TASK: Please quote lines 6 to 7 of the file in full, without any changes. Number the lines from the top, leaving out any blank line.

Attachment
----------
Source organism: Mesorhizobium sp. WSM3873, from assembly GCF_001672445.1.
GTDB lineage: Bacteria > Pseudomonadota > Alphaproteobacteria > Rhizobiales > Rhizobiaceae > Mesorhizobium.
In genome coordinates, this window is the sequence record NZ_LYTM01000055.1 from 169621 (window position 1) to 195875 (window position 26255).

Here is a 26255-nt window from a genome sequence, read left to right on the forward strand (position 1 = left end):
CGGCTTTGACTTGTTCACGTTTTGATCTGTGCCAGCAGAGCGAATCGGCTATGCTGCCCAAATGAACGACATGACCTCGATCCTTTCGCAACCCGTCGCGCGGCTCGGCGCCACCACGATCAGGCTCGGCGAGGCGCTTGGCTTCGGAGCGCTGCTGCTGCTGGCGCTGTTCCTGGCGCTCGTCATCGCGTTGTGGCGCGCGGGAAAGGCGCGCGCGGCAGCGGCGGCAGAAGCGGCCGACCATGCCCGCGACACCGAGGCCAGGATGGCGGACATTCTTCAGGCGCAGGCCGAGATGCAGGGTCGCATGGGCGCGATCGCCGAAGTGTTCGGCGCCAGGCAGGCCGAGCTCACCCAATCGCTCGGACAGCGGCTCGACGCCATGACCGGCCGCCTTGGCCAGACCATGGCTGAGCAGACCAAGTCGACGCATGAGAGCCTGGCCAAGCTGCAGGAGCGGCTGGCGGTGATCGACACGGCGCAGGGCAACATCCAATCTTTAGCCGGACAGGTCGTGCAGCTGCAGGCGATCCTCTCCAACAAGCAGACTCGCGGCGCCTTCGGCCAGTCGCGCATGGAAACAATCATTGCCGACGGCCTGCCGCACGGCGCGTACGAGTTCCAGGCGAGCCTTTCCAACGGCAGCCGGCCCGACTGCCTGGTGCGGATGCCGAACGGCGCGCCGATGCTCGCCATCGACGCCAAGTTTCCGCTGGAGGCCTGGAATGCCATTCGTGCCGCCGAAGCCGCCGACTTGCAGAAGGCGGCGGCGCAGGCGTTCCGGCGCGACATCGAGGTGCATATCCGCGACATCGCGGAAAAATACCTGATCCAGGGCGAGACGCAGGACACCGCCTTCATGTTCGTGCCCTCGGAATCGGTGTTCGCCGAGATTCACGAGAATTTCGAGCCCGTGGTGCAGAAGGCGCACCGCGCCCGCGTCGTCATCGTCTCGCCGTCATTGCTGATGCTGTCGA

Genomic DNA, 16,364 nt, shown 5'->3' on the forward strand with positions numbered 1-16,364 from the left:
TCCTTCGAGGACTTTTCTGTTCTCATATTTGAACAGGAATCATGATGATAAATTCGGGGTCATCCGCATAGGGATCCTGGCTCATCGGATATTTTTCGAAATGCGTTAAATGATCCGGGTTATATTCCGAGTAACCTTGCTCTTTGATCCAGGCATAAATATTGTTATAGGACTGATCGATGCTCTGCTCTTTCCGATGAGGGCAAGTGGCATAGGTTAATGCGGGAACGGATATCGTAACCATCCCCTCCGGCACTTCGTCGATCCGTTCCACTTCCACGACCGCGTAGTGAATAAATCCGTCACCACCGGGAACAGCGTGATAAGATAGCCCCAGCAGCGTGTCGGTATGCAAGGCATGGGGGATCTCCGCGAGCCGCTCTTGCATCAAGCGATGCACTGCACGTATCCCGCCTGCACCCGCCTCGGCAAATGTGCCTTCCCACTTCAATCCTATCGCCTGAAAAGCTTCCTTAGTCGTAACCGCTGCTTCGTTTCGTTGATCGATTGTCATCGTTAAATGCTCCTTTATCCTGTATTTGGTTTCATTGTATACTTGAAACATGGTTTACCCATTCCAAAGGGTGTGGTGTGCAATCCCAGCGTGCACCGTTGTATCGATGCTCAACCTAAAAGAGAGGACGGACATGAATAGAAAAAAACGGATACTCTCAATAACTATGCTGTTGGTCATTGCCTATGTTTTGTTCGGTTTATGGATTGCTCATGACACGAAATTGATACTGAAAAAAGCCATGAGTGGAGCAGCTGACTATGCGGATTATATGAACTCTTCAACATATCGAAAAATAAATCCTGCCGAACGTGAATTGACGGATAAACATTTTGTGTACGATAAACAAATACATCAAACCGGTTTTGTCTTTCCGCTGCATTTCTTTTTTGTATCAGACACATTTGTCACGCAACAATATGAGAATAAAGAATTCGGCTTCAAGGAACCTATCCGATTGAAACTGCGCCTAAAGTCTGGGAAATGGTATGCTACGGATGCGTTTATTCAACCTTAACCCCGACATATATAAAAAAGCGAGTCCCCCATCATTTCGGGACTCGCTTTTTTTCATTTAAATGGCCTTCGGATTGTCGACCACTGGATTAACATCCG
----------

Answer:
Genomic DNA, 16,364 nt, shown 5'->3' on the forward strand with positions numbered 1-16,364 from the left:
TCCTTCGAGGACTTTTCTGTTCTCATATTTGAACAGGAATCATGATGATAAATTCGGGGTCATCCGCATAGGGATCCTGGCTCATCGGATATTTTTCGAAATGCGTTAAATGATCCGGGTTATATTCCGAGTAACCTTGCTCTTTGATCCAGGCATAAATATTGTTATAGGACTGATCGATGCTCTGCTCTTTCCGATGAGGGCAAGTGGCATAGGTTAATGCGGGAACGGATATCGTAACCATCCCCTCCGGCACTTCGTCGATCCGTTCCACTTCCACGACCGCGTAGTGAATAAATCCGTCACCACCGGGAACAGCGTGATAAGATAGCCCCAGCAGCGTGTCGGTATGCAAGGCATGGGGGATCTCCGCGAGCCGCTCTTGCATCAAGCGATGCACTGCACGTATCCCGCCTGCACCCGCCTCGGCAAATGTGCCTTCCCACTTCAATCCTATCGCCTGAAAAGCTTCCTTAGTCGTAACCGCTGCTTCGTTTCGTTGATCGATTGTCATCGTTAAATGCTCCTTTATCCTGTATTTGGTTTCATTGTATACTTGAAACATGGTTTACCCATTCCAAAGGGTGTGGTGTGCAATCCCAGCGTGCACCGTTGTATCGATGCTCAACCTAAAAGAGAGGACGGACATGAATAGAAAAAAACGGATACTCTCAATAACTATGCTGTTGGTCATTGCCTATGTTTTGTTCGGTTTATGGATTGCTCATGACACGAAATTGATACTGAAAAAAGCCATGAGTGGAGCAGCTGACTATGCGGATTATATGAACTCTTCAACATATCGAAAAATAAATCCTGCCGAACGTGAATTGACGGATAAACATTTTGTGTACGATAAACAAATACATCAAACCGGTTTTGTCTTTCCGCTGCATTTCTTTTTTGTATCAGACACATTTGTCACGCAACAATATGAGAATAAAGAATTCGGCTTCAAGGAACCTATCCGATTGAAACTGCGCCTAAAGTCTGGGAAATGGTATGCTACGGATGCGTTTATTCAACCTTAACCCCGACATATATAAAAAAGCGAGTCCCCCATCATTTCGGGACTCGCTTTTTTTCATTTAAATGGCCTTCGGATTGTCGACCACTGGATTAACATCCG